Usually, only the endpoint that issues an 'active close' should go into TIME_WAIT state. So, if possible, have your clients issue the active close which will leave the TIME_WAIT on the client and NOT on the server.

See here: http://www.serverframework.com/asynchronousevents/2011/01/time-wait-and-its-design-implications-for-protocols-and-scalable-servers.html and http://www.isi.edu/touch/pubs/infocomm99/infocomm99-web/ for details (the later also explains why it's not always possible due to protocol design that doesn't take TIME_WAIT into consideration).

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Good point, server will still have to wait for the ACK from its FIN but that should take less time. It's also good practice for the initiator to shut down the session since only it generally knows when it's finished. –  paxdiablo Dec 4 '08 at 3:40

Pax is correct about the reasons for TIME_WAIT, and why you should be careful about lowering the default setting.

A better solution is to vary the port numbers used for the originating end of your sockets. Once you do this, you won't really care about time wait for individual sockets.

For listening sockets, you can use SO_REUSEADDR to allow the listening socket to bind despite the TIME_WAIT sockets sitting around.

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I'll upvote any answer that begins with the phrase "Pax is correct". :-) –  paxdiablo Dec 4 '08 at 3:29
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For very active machines with many thousands of active sockets it's actually possible to tie up all of the ephemeral ports in TIME_WAIT. Once that happens you can't open any more connections until some sockets finish waiting. Reducing the TIME_WAIT duration can help a lot. As mentioned by Len Holgate, it's much better to have the client initiate active close if at all possible, since that obviates the server of TIME_WAIT duties entirely. –  Sam Hanes Aug 2 '11 at 13:31

In Windows, you can change it through the registry:

; Set the TIME_WAIT delay to 30 seconds (0x1E)

[HKEY_LOCAL_MACHINE\SYSTEM\CurrentControlSet\Services\TCPIP\Parameters]
"TcpTimedWaitDelay"=dword:0000001E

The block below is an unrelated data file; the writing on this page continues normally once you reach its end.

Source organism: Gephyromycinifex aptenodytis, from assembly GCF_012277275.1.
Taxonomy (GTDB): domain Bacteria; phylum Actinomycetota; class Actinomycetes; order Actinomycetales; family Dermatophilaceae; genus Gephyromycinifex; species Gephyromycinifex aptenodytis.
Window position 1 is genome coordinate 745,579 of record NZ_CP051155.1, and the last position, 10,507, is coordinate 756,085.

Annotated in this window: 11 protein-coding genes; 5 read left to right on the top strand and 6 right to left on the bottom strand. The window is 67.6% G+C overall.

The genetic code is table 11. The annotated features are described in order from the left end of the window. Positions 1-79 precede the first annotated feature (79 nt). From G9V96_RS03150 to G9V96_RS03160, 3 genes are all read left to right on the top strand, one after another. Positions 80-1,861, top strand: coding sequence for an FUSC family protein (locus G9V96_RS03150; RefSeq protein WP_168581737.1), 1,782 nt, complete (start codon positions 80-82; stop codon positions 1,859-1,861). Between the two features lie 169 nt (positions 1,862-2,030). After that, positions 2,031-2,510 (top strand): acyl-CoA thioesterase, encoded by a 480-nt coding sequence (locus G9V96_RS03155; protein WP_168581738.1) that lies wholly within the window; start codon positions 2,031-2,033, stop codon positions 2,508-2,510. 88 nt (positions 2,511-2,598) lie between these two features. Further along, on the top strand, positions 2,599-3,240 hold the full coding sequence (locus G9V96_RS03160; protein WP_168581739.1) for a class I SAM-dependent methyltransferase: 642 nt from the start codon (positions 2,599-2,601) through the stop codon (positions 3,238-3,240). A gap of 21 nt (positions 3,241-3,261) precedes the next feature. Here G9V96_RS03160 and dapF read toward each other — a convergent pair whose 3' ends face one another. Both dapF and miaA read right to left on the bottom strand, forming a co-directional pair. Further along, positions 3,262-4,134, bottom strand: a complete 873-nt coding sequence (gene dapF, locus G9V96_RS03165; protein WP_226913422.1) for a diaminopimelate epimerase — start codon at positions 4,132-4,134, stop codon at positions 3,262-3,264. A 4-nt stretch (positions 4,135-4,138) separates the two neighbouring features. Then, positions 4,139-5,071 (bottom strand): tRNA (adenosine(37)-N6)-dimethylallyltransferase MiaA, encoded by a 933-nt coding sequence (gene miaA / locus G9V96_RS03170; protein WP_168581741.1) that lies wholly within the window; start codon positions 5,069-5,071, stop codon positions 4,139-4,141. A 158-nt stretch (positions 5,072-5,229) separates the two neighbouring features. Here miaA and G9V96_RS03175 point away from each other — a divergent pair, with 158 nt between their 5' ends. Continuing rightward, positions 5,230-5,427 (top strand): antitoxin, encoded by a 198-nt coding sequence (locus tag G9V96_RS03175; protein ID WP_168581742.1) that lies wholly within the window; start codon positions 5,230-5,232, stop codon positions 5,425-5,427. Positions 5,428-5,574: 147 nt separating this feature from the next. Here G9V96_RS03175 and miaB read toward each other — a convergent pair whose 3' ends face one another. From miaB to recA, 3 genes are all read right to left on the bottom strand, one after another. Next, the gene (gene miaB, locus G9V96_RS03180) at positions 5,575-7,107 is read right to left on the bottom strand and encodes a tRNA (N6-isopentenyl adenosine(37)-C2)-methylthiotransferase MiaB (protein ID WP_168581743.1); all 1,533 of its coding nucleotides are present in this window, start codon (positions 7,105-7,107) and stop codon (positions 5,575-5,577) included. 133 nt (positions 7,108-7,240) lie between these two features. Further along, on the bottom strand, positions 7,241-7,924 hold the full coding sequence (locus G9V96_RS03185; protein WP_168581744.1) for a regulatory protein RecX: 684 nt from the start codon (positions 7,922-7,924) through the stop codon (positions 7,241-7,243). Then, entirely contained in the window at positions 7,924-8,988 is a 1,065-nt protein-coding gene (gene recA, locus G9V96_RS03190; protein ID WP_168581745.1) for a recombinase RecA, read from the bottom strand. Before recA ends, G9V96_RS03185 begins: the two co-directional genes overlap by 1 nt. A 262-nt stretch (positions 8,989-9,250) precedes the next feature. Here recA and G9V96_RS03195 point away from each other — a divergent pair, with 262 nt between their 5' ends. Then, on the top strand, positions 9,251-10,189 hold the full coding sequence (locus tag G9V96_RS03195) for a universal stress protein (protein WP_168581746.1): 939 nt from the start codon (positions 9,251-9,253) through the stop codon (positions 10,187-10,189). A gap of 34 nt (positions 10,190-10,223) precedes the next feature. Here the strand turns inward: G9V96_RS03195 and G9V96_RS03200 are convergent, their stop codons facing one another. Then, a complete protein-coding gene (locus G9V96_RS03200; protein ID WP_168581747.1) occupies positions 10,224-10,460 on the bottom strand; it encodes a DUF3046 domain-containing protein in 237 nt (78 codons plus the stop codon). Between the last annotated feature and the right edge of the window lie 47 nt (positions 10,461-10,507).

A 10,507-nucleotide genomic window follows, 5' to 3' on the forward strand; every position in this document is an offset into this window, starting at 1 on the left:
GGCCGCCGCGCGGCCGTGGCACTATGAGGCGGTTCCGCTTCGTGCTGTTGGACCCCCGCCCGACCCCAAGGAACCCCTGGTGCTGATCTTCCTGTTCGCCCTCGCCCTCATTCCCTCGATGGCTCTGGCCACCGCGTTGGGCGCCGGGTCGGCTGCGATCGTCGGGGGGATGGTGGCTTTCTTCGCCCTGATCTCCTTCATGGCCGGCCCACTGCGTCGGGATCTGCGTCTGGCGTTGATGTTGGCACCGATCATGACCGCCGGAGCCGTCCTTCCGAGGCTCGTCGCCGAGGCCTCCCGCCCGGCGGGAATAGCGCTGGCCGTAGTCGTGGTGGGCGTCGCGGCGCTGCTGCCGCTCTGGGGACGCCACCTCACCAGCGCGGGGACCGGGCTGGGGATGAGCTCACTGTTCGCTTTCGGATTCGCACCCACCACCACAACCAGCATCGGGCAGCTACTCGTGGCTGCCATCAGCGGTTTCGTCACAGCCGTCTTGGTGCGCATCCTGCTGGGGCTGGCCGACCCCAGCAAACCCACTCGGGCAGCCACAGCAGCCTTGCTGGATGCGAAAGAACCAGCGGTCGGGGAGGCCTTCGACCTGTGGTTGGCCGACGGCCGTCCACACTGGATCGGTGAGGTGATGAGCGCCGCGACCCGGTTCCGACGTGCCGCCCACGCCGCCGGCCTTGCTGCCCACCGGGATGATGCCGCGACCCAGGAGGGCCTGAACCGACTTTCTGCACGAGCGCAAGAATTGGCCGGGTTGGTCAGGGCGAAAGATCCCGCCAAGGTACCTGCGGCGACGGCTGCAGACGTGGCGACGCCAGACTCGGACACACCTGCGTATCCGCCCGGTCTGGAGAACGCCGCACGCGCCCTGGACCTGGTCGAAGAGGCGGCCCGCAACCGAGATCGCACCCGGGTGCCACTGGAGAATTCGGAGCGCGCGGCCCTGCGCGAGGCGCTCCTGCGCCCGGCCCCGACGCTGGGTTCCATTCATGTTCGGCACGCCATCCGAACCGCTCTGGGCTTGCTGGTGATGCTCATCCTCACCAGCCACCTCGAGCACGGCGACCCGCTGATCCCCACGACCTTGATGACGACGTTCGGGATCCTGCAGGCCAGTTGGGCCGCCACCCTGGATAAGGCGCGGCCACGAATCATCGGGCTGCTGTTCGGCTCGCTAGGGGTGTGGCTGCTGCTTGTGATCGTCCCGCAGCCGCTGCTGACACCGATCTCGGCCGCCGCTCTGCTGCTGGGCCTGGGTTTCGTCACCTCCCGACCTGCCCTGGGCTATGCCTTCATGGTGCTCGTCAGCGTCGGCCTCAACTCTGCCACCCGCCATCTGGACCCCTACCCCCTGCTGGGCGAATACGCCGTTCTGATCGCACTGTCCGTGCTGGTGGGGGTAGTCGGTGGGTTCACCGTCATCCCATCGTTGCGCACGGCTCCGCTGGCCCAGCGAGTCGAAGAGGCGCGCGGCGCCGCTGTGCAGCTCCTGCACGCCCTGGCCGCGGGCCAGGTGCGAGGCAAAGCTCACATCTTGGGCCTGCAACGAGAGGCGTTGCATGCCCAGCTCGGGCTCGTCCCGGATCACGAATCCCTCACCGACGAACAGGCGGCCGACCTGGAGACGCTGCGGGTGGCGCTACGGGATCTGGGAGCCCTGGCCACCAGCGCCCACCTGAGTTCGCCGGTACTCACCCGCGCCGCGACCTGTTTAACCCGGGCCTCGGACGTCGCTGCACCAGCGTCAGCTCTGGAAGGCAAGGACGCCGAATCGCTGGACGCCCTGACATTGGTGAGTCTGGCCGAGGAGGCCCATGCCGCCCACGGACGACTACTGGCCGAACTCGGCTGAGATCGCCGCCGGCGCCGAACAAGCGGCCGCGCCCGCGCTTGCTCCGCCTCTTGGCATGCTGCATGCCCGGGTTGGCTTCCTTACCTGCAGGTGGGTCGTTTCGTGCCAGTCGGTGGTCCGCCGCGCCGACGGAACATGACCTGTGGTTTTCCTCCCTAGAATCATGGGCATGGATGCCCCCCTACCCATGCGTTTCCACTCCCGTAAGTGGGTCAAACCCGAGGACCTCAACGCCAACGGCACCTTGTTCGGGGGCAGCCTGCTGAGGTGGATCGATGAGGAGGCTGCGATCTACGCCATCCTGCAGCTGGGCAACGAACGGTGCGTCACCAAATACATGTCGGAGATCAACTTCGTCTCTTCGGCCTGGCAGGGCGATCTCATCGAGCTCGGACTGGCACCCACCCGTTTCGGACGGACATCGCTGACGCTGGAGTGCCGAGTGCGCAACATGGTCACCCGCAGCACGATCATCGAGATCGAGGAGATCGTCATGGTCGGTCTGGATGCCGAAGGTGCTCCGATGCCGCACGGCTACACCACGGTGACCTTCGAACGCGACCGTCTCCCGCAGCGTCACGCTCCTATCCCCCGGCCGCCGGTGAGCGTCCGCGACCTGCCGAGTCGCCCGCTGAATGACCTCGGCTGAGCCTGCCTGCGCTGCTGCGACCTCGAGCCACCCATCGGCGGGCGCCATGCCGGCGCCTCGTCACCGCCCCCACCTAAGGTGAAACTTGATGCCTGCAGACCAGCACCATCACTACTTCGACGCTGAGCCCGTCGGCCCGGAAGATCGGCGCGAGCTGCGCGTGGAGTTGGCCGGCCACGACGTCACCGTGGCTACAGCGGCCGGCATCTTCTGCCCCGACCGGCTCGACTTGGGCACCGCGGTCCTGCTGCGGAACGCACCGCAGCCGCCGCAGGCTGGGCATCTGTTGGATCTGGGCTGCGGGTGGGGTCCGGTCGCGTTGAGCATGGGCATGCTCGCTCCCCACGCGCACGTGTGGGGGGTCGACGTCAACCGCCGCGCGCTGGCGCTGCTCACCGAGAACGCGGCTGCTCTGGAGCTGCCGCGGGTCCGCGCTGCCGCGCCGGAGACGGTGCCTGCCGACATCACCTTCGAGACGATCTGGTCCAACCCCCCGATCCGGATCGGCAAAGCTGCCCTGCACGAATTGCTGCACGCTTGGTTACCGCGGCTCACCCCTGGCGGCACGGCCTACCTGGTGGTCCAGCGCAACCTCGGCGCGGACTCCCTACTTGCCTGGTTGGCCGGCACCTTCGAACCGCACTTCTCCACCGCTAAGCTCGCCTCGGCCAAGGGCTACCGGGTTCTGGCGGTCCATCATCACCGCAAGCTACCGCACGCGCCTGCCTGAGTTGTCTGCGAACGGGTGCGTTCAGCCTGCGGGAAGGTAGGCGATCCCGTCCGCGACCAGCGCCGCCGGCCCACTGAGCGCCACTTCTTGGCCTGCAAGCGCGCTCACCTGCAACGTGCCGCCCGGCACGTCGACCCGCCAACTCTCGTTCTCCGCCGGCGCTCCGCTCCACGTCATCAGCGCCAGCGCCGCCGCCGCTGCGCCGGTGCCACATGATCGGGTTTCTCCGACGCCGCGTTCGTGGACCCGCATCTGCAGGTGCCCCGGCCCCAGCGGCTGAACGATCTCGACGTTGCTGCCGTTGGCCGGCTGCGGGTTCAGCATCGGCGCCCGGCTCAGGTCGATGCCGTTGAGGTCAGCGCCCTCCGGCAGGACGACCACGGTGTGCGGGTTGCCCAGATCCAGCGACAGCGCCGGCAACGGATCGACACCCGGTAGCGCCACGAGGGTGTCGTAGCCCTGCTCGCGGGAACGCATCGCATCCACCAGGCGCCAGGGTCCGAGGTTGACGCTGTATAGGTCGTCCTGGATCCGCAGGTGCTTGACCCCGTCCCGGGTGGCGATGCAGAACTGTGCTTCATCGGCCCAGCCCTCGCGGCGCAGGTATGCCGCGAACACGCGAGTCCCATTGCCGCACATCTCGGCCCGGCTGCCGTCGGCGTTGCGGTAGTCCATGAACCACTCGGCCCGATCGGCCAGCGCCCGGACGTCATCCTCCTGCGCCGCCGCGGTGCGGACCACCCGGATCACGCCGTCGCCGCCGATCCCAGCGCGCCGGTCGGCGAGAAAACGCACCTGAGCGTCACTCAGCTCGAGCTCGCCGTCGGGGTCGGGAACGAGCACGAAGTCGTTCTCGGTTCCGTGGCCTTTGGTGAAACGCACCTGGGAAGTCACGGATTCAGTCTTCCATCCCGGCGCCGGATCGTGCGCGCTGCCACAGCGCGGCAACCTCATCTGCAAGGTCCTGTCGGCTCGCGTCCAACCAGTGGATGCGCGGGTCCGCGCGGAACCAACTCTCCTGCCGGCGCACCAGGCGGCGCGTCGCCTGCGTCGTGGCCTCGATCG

In Linux you can change it via config files:

View the timeout:

[root@host ~]# cat /proc/sys/net/ipv4/tcp_fin_timeout

60

Temporarily change it:

[root@dev admin]# echo 30 > /proc/sys/net/ipv4/tcp_fin_timeout

You can also change it permanently by adding net.ipv4.tcp_fin_timeout=30 to /etc/sysctl.conf and according to the SF answer, apparently even “turn it off”.

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setting tcp_fin_timeout doesn't affect time_wait - this is a common misconception. It's for a totally different thing (a FIN timeout, obviously). Lots of guides and such point to this setting but they're wrong. Look at tcp.h and you'll see that it's hard-coded (Linux). –  mcauth Aug 11 at 10:49

TIME_WAIT might not be the culprit.

int listen(int sockfd, int backlog);

According to Unix Network Programming Volume1, backlog is defined to be the sum of completed connection queue and incomplete connection queue.

Let's say the backlog is 5. If you have 3 completed connections (ESTABLISHED state), and 2 incomplete connections (SYN_RCVD state), and there is another connect request with SYN. The TCP stack just ignores the SYN packet, knowing it'll be retransmitted some other time. This might be causing the degradation.

At least that's what I've been reading. ;)

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I'm pretty sure the backlog is only for connections that haven't yet reached ESTABLISHED; once they have, they're removed from the queue; they're only blocking more incoming connections until the (SYN,SYN/ACK,ACK) handshaking is complete, basically once the server returns from accept(). –  paxdiablo Dec 4 '08 at 3:35
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(-1) No, the listen backlog is purely for connections that are not completely established; i.e. they have arrived at the TCP/IP stack but not yet been 'accepted'. If your listen backlog is too small then your server will refuse connections if connections come in more quickly than it can accept them. –  Len Holgate Dec 4 '08 at 9:06
    
A minor misunderstanding. "completed connection queue. This queue contains an entry for each connection for which the three way handshake is completed. The socket is in the ESTABLISHED state. Each call to accept() removes the front entry of the queue." sean.de/Solaris/soltune.html –  yogman Dec 4 '08 at 18:55